Besides, my ride was there to “pick me up” from Enterprise. I quickly put the Starwood experience behind me and traveled with the young, pleasant, good-looking (another benefit) young man to the Enterprise office. My car wasn’t quite ready yet (surprised as I’d given my pick up time and.. they’d PICKED ME UP…so they were expecting me, no?).. but after 15 minutes I was escorted to my car. We did the check list, I signed my life away.. and then.. as we were finishing the paperwork… almost as an afterthought.. the Enterprise guy casually mentions there is NO GAS in the car….

So…I should feel free to bring it back almost empty.

Um… what??? You are giving me an almost empty car?

What a pain in the ass! The very first thing I have to do is fill it? And then what?  I am supposed to run the risk of almost running out of gas to return it in the same state in which you gave it to me? So you can then do this to someone else?

I don’t think so.

I was shocked. When I expressed my frustration I was told that “sometimes they just didn’t have time to fill the cars”. Seriously? You had time to send someone to pick me up?

So I took my annoyed self to the gas station (and dropped $70, 5 minutes after picking up the car) and drove my annoyed self to Houston. Fuming the whole way.

Imagine my surprise when I check into the Westin Galleria and casually asked if it would be possible to stay an extra night… and with two keystrokes, it’s done. WHAT?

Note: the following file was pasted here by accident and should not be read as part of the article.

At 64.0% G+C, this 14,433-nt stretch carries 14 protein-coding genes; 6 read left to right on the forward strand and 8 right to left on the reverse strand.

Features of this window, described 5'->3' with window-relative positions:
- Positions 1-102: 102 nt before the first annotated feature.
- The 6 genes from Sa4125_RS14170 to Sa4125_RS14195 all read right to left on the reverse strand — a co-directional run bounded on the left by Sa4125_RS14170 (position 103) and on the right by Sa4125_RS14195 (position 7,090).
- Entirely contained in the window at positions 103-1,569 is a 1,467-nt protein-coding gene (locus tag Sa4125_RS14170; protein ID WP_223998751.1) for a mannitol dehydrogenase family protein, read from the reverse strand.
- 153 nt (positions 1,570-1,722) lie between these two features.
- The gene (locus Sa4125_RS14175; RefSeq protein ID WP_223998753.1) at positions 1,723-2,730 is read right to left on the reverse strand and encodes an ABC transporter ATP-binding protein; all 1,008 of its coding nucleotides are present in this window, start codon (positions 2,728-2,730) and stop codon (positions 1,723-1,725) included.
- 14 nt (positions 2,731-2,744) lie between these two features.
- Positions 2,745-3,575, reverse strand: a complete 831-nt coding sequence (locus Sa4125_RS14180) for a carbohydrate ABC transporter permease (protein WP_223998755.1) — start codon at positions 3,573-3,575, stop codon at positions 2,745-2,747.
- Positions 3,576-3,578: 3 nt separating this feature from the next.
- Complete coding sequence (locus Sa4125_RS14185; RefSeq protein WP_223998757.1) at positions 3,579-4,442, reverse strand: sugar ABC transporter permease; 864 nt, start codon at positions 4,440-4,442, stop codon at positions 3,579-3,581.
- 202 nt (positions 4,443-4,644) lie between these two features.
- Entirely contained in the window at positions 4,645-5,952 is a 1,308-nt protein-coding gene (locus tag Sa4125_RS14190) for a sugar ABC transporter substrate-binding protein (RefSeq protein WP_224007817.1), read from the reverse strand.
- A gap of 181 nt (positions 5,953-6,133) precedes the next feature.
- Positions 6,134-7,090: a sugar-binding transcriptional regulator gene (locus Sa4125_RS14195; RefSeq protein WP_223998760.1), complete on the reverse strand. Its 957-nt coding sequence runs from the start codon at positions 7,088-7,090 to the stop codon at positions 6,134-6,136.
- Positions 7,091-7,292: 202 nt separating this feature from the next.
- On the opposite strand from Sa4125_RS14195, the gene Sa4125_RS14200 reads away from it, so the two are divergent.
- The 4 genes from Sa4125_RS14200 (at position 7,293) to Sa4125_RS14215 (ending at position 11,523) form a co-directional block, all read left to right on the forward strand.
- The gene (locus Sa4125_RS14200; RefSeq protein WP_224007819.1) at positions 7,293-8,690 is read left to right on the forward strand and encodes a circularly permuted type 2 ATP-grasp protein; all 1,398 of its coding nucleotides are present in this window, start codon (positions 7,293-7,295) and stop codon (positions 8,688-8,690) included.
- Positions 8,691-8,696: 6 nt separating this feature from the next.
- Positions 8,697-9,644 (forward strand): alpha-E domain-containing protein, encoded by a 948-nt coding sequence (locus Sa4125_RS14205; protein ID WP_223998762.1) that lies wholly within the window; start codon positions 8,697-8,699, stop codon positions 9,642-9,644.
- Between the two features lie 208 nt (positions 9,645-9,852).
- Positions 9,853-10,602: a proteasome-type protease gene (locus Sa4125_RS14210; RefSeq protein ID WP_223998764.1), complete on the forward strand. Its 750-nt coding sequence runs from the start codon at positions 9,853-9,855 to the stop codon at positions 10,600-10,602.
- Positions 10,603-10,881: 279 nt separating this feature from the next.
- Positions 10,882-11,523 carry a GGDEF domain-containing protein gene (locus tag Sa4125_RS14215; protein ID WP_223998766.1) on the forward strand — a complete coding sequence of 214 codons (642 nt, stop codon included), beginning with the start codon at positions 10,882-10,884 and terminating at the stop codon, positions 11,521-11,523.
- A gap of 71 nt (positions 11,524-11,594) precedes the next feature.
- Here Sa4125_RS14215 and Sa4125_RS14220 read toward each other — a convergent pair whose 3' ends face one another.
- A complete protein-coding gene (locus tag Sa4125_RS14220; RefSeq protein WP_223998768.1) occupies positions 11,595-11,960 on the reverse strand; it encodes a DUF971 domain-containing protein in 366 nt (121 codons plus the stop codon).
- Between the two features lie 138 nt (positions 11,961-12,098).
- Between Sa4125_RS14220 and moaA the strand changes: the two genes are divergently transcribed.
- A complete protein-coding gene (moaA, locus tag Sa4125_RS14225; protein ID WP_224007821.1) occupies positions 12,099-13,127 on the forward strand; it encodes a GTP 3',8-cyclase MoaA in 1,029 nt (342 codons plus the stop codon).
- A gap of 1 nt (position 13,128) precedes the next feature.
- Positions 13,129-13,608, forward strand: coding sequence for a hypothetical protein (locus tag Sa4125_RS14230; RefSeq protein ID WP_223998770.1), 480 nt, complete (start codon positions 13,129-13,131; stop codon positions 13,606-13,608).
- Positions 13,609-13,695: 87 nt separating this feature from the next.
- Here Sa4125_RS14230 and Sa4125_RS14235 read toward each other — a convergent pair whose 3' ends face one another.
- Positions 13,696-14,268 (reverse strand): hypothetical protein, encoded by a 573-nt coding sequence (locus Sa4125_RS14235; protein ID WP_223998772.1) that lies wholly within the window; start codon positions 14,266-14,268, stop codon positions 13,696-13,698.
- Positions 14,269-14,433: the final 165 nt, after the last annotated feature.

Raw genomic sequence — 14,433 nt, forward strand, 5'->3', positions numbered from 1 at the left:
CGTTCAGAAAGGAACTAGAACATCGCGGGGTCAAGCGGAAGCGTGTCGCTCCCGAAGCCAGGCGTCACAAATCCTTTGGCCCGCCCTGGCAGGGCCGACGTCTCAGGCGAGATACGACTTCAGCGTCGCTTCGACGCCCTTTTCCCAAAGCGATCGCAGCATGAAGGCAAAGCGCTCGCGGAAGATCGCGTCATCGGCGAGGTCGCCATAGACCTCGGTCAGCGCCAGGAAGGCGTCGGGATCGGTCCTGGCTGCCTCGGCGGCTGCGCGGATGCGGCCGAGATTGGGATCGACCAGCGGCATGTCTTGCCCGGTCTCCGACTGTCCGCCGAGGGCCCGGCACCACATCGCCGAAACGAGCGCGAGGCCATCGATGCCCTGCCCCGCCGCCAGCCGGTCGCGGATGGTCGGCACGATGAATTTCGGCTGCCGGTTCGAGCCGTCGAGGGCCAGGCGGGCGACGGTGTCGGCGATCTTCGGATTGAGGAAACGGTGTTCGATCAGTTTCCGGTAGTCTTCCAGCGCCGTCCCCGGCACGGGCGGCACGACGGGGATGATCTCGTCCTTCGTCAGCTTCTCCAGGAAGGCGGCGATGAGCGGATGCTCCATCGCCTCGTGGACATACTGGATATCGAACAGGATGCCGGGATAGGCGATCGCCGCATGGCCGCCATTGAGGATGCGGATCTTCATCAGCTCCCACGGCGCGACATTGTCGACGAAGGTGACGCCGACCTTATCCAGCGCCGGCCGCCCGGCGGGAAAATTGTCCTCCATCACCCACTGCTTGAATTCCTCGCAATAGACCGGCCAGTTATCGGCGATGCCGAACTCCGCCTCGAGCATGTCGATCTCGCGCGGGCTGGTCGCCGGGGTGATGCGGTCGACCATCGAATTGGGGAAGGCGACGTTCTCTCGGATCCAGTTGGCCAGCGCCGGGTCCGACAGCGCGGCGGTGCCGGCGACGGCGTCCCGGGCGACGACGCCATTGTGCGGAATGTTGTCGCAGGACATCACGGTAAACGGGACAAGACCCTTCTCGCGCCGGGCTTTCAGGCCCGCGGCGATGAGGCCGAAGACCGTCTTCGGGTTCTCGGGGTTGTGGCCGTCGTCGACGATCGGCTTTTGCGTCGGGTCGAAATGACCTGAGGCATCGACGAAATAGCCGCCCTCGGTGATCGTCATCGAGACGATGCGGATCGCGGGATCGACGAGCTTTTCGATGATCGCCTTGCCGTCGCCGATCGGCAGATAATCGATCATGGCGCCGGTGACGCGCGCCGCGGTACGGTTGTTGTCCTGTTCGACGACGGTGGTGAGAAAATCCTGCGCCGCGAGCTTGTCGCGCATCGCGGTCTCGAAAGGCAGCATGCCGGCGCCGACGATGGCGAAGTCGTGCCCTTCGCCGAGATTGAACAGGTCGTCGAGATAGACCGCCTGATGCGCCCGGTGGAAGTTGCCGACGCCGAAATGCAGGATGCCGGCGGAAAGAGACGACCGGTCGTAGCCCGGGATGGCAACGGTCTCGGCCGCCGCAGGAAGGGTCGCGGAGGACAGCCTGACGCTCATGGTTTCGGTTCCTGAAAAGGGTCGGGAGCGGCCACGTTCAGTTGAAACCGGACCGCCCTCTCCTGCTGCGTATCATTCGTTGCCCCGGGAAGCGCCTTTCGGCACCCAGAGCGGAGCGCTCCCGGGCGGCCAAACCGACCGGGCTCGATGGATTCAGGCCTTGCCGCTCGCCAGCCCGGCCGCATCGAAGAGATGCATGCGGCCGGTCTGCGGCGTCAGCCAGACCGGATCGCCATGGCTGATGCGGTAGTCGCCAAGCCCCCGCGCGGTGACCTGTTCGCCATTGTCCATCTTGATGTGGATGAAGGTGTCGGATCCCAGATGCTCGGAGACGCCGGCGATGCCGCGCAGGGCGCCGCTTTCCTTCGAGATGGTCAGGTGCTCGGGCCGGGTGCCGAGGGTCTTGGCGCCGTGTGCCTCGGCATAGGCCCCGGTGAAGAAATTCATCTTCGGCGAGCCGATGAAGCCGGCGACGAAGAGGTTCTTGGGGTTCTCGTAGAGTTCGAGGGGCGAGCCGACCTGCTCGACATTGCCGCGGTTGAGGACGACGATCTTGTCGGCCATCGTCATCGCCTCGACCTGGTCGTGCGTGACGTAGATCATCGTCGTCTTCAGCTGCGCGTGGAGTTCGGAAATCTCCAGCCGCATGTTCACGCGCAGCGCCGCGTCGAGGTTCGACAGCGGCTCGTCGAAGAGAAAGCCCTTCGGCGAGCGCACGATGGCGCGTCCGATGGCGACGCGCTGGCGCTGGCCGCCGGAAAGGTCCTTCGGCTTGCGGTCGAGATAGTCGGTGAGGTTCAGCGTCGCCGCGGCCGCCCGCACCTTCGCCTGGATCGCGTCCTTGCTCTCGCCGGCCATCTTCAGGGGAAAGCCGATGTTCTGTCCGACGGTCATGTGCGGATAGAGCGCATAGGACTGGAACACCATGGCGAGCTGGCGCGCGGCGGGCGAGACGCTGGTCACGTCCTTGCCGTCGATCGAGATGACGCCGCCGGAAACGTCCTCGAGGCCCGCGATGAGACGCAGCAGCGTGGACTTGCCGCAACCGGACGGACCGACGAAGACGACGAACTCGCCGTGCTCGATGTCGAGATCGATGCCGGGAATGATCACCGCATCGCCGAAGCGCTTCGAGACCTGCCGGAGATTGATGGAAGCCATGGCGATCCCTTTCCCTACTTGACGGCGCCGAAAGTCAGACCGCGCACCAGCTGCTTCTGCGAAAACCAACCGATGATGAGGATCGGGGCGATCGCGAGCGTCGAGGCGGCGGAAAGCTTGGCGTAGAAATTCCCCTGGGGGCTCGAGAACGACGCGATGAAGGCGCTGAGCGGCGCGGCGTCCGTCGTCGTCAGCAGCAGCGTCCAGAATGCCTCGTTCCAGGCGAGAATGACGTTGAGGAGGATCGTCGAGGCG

Bad Service

At the end of the day, both of these stories come down to channel conflict and logistics. I get that these challenges exist – but seriously Starwood – empower your people to over-ride systems when things are illogical. Are you really so bogged down in your systems, procedures and processes that you are willing to forfeit a night stay and frustrate a loyal customer? You are supposed to be better than that. There is the rub.

Learn from Zappos, whose customer service people will compare rates and find you a lower price – even on a competitors website!

Or, train your people to pick up the phone and call the local hotel if its’ showing full!

And Enterprise– stock gas vouchers or combine services.. so your “pick up” guy stops for gas on the way to pick up a client.

Surprising missteps for two brands I so admire for their service standards.  

I grant a few missteps here and there. I will continue to use both of these brands. But.. it’s a chink in the service and brand perception armor.

My guard is up. Please guys. Prove me wrong.



3 Comments Add yours

  1. nicole says:

    Great article Steph,
    You certainly handeled those hairy situations with grace, much more than I would have been able to muster up.

  2. stephpfef says:

    LOL… Nicole. I can just see you now!! 🙂


    You provide a vivid description of the challenge that accompanies having been disappointed by a trusting relationship. I wonder if multiple experiences of recovery and adaptation over time yields the same level of maturity that one derives from this type of challenge in our person-to-person lives. Does the easy availability of another brand to choose rob one of the opportunity to grow as a loyal consumer? Is there any personal value inherent in growth with brand loyalty? You raise some interesting questions!